SA Water has begun construction on a 38.5km pipeline that will connect the lower Yorke Peninsula towns of Warooka and Point Turton to the the water supply network.

SA Water’s General Manager of Asset Operations and Delivery, Mark Gobbie, said the new pipeline will greatly benefit local communities by providing increased water security and improved water quality.

“Warooka and Point Turton’s water supply is currently sourced from a borefield, which our extensive modelling has indicated isn’t adequate to deliver water for future demand,” Mr Gobbie said.

“The town’s new supply will come from the River Murray and treated through the Morgan or Swan Reach Water Treatment Plant, to produce safe, clean drinking water.

“From here, the water will be transported through the new pipeline, which will connect to SA Water’s existing network at Minlacowie, before being piped to around 1500 customers.”

Contractor Leed Engineering and Construction is installing the pipeline where possible within the road verge, following a route that includes Harry Butler Road, Hardwicke Bay Road, Yorke Highway, Corny Point Road and White Hut Road.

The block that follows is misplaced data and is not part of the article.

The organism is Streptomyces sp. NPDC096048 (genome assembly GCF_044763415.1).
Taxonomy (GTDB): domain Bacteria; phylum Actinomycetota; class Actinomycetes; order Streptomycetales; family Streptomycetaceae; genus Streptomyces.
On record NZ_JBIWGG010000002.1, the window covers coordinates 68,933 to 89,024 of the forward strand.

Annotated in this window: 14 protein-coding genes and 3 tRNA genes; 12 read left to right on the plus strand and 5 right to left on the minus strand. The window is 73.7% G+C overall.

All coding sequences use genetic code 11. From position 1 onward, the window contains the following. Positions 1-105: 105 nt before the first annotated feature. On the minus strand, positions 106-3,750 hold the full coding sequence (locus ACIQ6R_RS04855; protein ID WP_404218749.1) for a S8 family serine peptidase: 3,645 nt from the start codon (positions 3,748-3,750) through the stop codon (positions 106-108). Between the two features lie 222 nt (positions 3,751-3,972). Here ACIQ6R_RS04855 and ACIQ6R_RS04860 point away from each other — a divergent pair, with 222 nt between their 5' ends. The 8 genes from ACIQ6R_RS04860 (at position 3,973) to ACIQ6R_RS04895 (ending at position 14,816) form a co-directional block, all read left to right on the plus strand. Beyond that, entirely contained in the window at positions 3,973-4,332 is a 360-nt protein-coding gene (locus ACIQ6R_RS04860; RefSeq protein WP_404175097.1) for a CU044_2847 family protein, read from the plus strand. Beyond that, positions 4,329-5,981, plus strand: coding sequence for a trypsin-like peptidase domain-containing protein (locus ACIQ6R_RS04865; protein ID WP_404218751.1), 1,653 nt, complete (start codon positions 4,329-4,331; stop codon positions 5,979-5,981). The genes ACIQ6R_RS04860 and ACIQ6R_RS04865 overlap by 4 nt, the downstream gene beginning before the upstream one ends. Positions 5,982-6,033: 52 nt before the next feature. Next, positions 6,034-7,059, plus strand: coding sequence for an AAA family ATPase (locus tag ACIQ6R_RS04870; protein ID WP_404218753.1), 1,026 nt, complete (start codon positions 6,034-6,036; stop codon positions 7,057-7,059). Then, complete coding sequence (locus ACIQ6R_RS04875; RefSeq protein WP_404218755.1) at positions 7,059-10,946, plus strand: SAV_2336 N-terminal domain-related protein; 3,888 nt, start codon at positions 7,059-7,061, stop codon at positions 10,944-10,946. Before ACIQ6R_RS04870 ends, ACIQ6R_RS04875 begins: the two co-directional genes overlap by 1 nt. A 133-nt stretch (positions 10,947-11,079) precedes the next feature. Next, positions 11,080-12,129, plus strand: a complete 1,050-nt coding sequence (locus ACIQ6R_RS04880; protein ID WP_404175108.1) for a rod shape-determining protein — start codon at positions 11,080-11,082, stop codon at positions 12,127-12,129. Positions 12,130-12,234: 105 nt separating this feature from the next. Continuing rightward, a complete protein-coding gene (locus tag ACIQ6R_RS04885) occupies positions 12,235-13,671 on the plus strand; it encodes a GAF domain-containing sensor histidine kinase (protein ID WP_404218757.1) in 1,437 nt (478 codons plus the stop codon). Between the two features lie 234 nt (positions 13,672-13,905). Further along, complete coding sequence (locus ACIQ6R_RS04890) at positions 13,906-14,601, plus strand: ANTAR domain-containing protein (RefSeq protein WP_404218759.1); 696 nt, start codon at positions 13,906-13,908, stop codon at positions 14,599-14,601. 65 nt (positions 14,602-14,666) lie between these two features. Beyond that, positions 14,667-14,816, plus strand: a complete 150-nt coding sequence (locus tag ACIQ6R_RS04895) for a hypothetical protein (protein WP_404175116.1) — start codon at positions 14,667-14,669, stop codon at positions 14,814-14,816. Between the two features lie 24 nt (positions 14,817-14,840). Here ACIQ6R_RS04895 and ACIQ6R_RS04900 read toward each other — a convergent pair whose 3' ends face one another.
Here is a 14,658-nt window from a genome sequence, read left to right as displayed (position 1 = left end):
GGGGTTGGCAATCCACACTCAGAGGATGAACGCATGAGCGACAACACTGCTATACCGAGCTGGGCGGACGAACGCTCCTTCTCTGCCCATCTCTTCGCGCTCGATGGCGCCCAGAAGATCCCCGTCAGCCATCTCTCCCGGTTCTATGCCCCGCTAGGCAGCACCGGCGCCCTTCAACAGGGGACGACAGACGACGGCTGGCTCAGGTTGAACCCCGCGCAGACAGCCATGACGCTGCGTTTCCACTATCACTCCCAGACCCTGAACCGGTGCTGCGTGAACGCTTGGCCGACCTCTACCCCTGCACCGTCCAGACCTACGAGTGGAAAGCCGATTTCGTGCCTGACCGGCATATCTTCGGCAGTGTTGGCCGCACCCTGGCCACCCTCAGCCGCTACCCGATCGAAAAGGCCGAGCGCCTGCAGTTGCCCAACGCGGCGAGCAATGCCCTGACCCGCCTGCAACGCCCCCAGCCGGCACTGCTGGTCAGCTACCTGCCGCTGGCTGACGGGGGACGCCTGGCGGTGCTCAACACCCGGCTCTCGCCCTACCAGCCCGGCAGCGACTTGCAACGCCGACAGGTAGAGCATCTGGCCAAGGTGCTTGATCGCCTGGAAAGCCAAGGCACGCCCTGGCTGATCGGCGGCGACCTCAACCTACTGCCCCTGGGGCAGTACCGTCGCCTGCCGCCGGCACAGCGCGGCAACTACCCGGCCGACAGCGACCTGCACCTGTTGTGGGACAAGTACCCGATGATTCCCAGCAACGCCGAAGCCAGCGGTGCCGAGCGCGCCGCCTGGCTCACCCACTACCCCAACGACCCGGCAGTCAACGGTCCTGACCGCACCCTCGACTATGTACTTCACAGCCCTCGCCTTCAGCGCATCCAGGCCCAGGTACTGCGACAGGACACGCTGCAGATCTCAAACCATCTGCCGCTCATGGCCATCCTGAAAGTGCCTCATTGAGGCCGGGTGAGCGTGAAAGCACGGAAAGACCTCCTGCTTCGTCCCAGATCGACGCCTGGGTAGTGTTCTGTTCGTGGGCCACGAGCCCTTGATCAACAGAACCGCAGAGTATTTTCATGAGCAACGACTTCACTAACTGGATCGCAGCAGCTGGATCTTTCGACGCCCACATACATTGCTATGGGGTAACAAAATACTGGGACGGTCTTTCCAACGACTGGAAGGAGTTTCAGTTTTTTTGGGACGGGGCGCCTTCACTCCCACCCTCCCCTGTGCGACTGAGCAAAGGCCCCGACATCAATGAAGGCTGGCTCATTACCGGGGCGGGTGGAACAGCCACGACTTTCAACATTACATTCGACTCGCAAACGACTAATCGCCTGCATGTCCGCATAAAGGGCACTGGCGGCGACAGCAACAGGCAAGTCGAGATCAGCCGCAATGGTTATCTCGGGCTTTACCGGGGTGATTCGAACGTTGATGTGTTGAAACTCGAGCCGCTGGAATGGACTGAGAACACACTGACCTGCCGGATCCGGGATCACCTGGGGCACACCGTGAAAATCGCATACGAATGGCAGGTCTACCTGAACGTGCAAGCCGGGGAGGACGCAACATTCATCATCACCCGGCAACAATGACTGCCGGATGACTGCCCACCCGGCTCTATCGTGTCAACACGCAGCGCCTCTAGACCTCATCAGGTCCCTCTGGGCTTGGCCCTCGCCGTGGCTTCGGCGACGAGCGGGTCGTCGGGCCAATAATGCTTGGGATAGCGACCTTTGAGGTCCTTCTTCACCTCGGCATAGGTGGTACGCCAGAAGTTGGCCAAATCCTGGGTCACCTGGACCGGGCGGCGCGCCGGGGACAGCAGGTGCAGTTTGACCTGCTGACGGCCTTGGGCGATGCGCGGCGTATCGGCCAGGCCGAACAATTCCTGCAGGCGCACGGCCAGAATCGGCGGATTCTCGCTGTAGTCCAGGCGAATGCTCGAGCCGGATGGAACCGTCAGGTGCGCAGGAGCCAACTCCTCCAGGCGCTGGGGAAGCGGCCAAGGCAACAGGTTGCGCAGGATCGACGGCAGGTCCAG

“Other improvements as part of this project include a new booster pump station along the pipeline route, 1.25KM of new water main in Point Turton and re-roofing of the existing Warooka storage tank,” Mr Gobbie said.

“We will keep local residents and businesses updated as this work progresses, and we are committed to minimising any construction impacts.”

There was a competitive tendering process after the State Government announced in July 2017 that SA Water will invest up to $13 million in the project.

As part of SA Water’s commitment to providing opportunities for Aboriginal and Torres Strait Islander people, the tender was assessed on the contractor’s approach to maximising the local Narungga people as part of this project.

“This project is all about supporting the lower Yorke Peninsula communities with water supply security, job creation for local workers, accommodation and supplies during construction,” Mr Gobbie said.

The project is expected to be completed by late 2018.

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